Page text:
On a previous vehicle I installed an Asian-built low priced rear view camera. It was powered from the vehicle’s back-up light wiring. All worked very well, until something went weird in it’s little cyber brain and the whole wiring circuit failed permanently. Now I’m about to install my camper on my truck and will also be towing my little trailer. I need a rear-view camera. Previous experience had taught me to buy an American-made product and after some research I chose an item made in Kansas. It is, apparently, a clever little device, mounted on the top of the camper’s rear and takes its power from the clearance light wiring. It has a wifi transmitter, which, through an app, sends an image to my mobile phone. Brilliant folks those Amuricans!

My Hopkins vueSMART RV camera has proven to be a total disappointment. After several attempts of keying in codes and passwords it came to life with a brilliant led array. Finally, after more fiddling, my mobile phone (Itself another huge frustration) produced an image of what lay behind the camper. I was thrilled, until I realized that everything was reversed from left to right and vice versa. Try backing up a trailer with that arrangement! After more poking and cursing I phoned the good folks in Kansas for help. I explained that a blinding back-up light came on each time I switched on the clearance lights, whether or not I wanted to use the camera. “Yep, they all do that, perfectly normal.” I then explained about the reverse image and was again told “That’s how they all work. Lot’s of folks complained about that, but that’s the way they work. You can try selling the camera if you’re not happy.” Really! I’ve ordered another camera…made in Taiwan. Wanna buy a back-up camera?

On certain brisk, calm winter days tiny flecks of frost flit and drift aimlessly in the air. Outside my RV windows there is a similar phenomenon. But the tiny flecks of bright-coloured fluff are microscopic flies. I’m new in these parts and don’t know what they are called but they seem innocuous. They don’t bite and make no sound although they have reason to exist even if I don’t understand. They drift and dream; quite like a lot of people. The “Wifi” beetle I described in my last blog is properly named a Ceranbycid. This one is of an Asian variety and is a nasty wood-boring, tree-killing critter. Thanks Wayne for the help.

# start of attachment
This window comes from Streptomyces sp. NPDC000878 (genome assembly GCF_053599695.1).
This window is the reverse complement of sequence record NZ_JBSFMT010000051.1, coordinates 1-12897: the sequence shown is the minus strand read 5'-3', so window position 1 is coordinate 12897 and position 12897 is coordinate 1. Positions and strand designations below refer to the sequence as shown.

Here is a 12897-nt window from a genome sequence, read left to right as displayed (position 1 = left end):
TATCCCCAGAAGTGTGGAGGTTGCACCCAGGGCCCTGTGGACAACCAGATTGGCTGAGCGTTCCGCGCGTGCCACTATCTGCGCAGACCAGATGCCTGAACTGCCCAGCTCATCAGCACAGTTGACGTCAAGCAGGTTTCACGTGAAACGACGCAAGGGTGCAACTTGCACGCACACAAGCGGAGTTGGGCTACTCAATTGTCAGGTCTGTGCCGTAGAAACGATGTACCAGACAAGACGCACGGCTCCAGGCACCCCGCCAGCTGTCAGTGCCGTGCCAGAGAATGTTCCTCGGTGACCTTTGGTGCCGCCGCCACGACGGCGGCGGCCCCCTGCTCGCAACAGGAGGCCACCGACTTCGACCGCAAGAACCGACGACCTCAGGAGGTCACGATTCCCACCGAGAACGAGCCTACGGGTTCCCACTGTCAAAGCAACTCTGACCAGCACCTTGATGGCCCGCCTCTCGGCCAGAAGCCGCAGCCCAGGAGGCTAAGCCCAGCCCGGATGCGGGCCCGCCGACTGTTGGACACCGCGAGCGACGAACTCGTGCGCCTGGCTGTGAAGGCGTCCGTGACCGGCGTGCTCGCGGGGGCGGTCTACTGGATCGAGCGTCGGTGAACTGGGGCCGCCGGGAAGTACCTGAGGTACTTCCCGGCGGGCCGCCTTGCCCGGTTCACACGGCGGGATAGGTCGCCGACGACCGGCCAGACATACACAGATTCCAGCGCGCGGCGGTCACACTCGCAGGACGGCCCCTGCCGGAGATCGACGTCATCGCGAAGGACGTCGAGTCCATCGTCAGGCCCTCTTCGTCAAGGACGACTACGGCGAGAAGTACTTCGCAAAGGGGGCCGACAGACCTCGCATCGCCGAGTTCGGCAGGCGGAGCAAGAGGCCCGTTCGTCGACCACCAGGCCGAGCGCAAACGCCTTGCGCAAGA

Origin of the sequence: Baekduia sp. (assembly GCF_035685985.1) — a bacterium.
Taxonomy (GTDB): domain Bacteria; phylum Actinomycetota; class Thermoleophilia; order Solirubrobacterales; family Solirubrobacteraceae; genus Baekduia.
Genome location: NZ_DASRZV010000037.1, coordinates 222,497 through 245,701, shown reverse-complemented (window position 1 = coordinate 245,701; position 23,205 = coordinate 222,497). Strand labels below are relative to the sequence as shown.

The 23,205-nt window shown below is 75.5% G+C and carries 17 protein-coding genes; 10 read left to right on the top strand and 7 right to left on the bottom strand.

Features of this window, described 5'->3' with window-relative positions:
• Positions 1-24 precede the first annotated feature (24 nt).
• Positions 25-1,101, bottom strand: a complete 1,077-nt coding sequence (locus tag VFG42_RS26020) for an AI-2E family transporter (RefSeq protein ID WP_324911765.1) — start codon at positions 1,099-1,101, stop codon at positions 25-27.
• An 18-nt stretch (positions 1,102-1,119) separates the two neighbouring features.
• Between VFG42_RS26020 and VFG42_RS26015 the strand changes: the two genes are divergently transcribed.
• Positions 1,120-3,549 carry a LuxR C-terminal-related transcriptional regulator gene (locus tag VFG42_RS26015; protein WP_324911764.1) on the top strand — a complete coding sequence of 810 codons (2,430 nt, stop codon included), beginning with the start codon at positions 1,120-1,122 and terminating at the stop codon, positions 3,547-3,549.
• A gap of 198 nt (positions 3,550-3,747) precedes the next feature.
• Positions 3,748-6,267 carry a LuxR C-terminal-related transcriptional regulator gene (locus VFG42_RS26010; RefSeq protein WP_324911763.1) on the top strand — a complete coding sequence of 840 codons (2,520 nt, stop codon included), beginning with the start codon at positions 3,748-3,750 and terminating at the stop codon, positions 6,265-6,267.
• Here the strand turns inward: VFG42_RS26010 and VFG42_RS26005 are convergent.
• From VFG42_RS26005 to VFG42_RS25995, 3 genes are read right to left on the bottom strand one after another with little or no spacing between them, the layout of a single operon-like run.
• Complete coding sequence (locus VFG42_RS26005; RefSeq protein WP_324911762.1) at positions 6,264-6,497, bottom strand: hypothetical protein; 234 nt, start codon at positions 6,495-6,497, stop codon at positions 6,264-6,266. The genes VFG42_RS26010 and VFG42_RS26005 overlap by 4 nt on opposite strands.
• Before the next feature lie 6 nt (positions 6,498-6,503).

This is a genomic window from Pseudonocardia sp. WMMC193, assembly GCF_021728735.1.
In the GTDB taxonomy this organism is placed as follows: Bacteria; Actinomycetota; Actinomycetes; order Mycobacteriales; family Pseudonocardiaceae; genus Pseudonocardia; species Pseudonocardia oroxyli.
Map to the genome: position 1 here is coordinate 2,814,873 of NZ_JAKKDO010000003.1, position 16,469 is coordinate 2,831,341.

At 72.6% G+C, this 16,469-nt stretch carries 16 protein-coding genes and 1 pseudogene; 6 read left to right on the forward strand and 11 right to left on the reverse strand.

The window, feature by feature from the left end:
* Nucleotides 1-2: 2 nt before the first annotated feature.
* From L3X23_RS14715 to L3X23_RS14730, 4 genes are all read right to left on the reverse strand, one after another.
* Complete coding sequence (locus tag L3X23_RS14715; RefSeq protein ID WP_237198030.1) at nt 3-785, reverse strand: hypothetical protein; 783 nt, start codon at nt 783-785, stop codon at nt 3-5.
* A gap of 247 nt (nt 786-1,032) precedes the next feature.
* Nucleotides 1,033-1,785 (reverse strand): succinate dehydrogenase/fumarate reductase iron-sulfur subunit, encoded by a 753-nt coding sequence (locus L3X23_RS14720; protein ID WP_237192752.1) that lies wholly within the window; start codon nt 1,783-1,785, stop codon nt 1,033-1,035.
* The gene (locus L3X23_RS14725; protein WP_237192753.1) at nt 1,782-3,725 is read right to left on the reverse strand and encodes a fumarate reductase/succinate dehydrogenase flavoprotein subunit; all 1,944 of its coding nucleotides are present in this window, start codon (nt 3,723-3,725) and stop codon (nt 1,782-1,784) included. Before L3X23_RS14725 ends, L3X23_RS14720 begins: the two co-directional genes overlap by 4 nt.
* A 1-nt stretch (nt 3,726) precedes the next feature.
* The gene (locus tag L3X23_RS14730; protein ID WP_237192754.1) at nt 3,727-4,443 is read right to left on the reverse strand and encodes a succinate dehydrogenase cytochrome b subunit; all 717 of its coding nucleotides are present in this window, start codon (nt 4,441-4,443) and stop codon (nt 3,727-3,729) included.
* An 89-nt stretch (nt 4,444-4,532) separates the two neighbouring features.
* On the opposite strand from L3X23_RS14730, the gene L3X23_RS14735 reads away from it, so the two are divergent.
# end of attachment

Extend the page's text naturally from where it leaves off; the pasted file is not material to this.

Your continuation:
Fluffy flies on a burlap coffee sack. They’re impossible to photograph in flight.
Our lives…like tracks in the dust

Well time drifts relentlessly on. I have been rebuilding two small boats and can now see the completion of both projects. After that I have idea of what’s next but it’s coming…. around the next bend.

The future depends on what you do today.” … Mahatma Gandhi

Author: Fred Bailey

Fred is a slightly-past middle age sailor /, writer / photographer with plenty of eclectic hands-on skills and experiences. Some would describe him as the old hippy who doesn't know the war is over. He is certainly reluctant to grow up and readily admits to being the eternal dreamer. He has written several books including two novels, 'The Keeper' and 'Storm Ecstasy,' as well as 'The Water Rushing By', 'Sins Of The Fathers', 'The Magic Stick', as well as an extensive inventory of poetry, essays, short stories, anecdotes and photographs. His first passion is the ocean, sailboats, voyaging and all those people who are similarly drawn to the sea. He lived aboard and extensively cruised the BC Coast on 'Seafire' the boat he refitted to go voyaging, to explore new horizons both inner and outer. This blog was about that journey and the preparations for it. Circumstances prevailed which forced the sale of his beloved vessel. Now on a different tack, the voyage continues. If you follow this blog your interest may provide some of the energy that helps fuel the journey. Namaste Contact me at svpaxboat@gmail.com

3 thoughts on “Around The Bend”

  1. Interesting tire tracks, they seem disconnected and lack continuity. But certainly tires in good condition. I am sure forensic could tell the make.
    Looking forward to a picture of your rebuilt boats. Will they be car toppers and learn to speak Mexican?
    Cheers,
    Tony

    1. Aha! You caught the double entendre. Tony, can’t wait to get back to the coast and smell the ocean once again and see some of my friends. Yes, including Jack. I’d stay here if this muggy ditch were a sea water inlet but I’m overdue for a little “full and by”. We’ve a jar or two to spill matey! Arrrg.

  2. Am not sure ‘going round the bend’ refers to a mental state or an actual direction on the road ahead? Whichever, I am sure with your lovely way of viewing things it will work out and more good adventures await. Don’t know if you’re coming back to the coast but with the border still closed make sure you move before the snow falls and traps you in place! Take care….